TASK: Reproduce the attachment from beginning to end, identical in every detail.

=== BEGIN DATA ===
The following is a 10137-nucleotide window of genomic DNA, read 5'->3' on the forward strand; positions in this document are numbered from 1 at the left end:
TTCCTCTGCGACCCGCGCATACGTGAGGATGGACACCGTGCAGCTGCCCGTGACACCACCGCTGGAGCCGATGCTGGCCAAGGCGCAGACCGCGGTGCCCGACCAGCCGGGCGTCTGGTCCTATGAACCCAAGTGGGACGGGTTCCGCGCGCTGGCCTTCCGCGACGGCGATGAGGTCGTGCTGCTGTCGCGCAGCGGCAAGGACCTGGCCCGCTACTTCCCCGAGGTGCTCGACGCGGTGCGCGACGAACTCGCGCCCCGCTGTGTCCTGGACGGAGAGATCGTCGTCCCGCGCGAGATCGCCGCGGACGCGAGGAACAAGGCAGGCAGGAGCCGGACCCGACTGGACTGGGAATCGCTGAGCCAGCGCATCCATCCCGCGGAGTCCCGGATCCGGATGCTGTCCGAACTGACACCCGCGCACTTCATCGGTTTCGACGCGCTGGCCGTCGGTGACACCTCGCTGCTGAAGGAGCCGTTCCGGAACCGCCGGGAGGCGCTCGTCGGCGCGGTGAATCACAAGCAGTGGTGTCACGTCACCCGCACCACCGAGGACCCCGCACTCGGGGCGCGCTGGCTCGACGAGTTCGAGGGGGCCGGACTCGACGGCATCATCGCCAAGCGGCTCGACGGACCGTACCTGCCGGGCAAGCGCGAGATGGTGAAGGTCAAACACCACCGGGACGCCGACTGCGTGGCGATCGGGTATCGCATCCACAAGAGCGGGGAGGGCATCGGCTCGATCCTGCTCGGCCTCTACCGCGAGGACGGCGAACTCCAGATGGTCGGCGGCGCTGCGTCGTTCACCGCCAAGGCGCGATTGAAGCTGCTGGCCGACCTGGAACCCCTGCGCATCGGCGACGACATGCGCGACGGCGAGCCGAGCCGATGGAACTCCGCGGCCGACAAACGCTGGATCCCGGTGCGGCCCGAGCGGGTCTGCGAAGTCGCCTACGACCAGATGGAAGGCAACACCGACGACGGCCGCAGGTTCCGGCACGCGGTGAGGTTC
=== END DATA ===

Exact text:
The following is a 10137-nucleotide window of genomic DNA, read 5'->3' on the forward strand; positions in this document are numbered from 1 at the left end:
TTCCTCTGCGACCCGCGCATACGTGAGGATGGACACCGTGCAGCTGCCCGTGACACCACCGCTGGAGCCGATGCTGGCCAAGGCGCAGACCGCGGTGCCCGACCAGCCGGGCGTCTGGTCCTATGAACCCAAGTGGGACGGGTTCCGCGCGCTGGCCTTCCGCGACGGCGATGAGGTCGTGCTGCTGTCGCGCAGCGGCAAGGACCTGGCCCGCTACTTCCCCGAGGTGCTCGACGCGGTGCGCGACGAACTCGCGCCCCGCTGTGTCCTGGACGGAGAGATCGTCGTCCCGCGCGAGATCGCCGCGGACGCGAGGAACAAGGCAGGCAGGAGCCGGACCCGACTGGACTGGGAATCGCTGAGCCAGCGCATCCATCCCGCGGAGTCCCGGATCCGGATGCTGTCCGAACTGACACCCGCGCACTTCATCGGTTTCGACGCGCTGGCCGTCGGTGACACCTCGCTGCTGAAGGAGCCGTTCCGGAACCGCCGGGAGGCGCTCGTCGGCGCGGTGAATCACAAGCAGTGGTGTCACGTCACCCGCACCACCGAGGACCCCGCACTCGGGGCGCGCTGGCTCGACGAGTTCGAGGGGGCCGGACTCGACGGCATCATCGCCAAGCGGCTCGACGGACCGTACCTGCCGGGCAAGCGCGAGATGGTGAAGGTCAAACACCACCGGGACGCCGACTGCGTGGCGATCGGGTATCGCATCCACAAGAGCGGGGAGGGCATCGGCTCGATCCTGCTCGGCCTCTACCGCGAGGACGGCGAACTCCAGATGGTCGGCGGCGCTGCGTCGTTCACCGCCAAGGCGCGATTGAAGCTGCTGGCCGACCTGGAACCCCTGCGCATCGGCGACGACATGCGCGACGGCGAGCCGAGCCGATGGAACTCCGCGGCCGACAAACGCTGGATCCCGGTGCGGCCCGAGCGGGTCTGCGAAGTCGCCTACGACCAGATGGAAGGCAACACCGACGACGGCCGCAGGTTCCGGCACGCGGTGAGGTTC